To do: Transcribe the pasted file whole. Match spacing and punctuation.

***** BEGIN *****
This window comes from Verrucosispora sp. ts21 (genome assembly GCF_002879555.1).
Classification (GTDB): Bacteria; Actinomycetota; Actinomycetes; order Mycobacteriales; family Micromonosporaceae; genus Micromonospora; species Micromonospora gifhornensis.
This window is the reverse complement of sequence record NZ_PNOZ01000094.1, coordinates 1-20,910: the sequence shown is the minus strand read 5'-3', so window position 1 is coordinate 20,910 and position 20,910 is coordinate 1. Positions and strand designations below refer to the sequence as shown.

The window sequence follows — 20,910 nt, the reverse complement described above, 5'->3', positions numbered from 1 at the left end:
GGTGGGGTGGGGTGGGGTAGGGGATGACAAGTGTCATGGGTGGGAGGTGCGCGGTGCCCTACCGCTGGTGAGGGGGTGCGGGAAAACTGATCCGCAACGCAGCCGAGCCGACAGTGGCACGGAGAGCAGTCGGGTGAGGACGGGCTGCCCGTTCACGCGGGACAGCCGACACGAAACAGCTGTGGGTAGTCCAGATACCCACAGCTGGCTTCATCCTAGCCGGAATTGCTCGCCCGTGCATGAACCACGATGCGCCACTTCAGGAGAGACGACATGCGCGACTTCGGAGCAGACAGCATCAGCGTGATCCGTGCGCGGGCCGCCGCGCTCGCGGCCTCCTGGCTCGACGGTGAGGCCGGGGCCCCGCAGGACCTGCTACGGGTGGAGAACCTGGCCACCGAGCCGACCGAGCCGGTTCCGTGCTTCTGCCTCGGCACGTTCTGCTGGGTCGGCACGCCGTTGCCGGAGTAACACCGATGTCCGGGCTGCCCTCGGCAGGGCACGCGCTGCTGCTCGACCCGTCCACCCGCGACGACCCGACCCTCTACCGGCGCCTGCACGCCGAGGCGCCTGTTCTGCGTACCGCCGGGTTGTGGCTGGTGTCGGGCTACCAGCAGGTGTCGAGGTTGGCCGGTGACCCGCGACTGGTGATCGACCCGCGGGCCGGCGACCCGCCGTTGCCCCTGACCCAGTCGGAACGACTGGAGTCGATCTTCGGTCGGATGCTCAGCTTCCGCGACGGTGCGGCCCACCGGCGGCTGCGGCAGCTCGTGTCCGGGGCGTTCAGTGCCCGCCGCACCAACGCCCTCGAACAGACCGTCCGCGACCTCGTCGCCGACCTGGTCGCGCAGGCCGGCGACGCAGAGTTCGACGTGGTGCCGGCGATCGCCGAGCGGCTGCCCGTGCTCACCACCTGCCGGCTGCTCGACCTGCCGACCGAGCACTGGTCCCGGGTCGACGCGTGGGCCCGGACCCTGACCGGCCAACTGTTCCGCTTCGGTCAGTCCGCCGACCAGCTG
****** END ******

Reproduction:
This window comes from Verrucosispora sp. ts21 (genome assembly GCF_002879555.1).
Classification (GTDB): Bacteria; Actinomycetota; Actinomycetes; order Mycobacteriales; family Micromonosporaceae; genus Micromonospora; species Micromonospora gifhornensis.
This window is the reverse complement of sequence record NZ_PNOZ01000094.1, coordinates 1-20,910: the sequence shown is the minus strand read 5'-3', so window position 1 is coordinate 20,910 and position 20,910 is coordinate 1. Positions and strand designations below refer to the sequence as shown.

The window sequence follows — 20,910 nt, the reverse complement described above, 5'->3', positions numbered from 1 at the left end:
GGTGGGGTGGGGTGGGGTAGGGGATGACAAGTGTCATGGGTGGGAGGTGCGCGGTGCCCTACCGCTGGTGAGGGGGTGCGGGAAAACTGATCCGCAACGCAGCCGAGCCGACAGTGGCACGGAGAGCAGTCGGGTGAGGACGGGCTGCCCGTTCACGCGGGACAGCCGACACGAAACAGCTGTGGGTAGTCCAGATACCCACAGCTGGCTTCATCCTAGCCGGAATTGCTCGCCCGTGCATGAACCACGATGCGCCACTTCAGGAGAGACGACATGCGCGACTTCGGAGCAGACAGCATCAGCGTGATCCGTGCGCGGGCCGCCGCGCTCGCGGCCTCCTGGCTCGACGGTGAGGCCGGGGCCCCGCAGGACCTGCTACGGGTGGAGAACCTGGCCACCGAGCCGACCGAGCCGGTTCCGTGCTTCTGCCTCGGCACGTTCTGCTGGGTCGGCACGCCGTTGCCGGAGTAACACCGATGTCCGGGCTGCCCTCGGCAGGGCACGCGCTGCTGCTCGACCCGTCCACCCGCGACGACCCGACCCTCTACCGGCGCCTGCACGCCGAGGCGCCTGTTCTGCGTACCGCCGGGTTGTGGCTGGTGTCGGGCTACCAGCAGGTGTCGAGGTTGGCCGGTGACCCGCGACTGGTGATCGACCCGCGGGCCGGCGACCCGCCGTTGCCCCTGACCCAGTCGGAACGACTGGAGTCGATCTTCGGTCGGATGCTCAGCTTCCGCGACGGTGCGGCCCACCGGCGGCTGCGGCAGCTCGTGTCCGGGGCGTTCAGTGCCCGCCGCACCAACGCCCTCGAACAGACCGTCCGCGACCTCGTCGCCGACCTGGTCGCGCAGGCCGGCGACGCAGAGTTCGACGTGGTGCCGGCGATCGCCGAGCGGCTGCCCGTGCTCACCACCTGCCGGCTGCTCGACCTGCCGACCGAGCACTGGTCCCGGGTCGACGCGTGGGCCCGGACCCTGACCGGCCAACTGTTCCGCTTCGGTCAGTCCGCCGACCAGCTG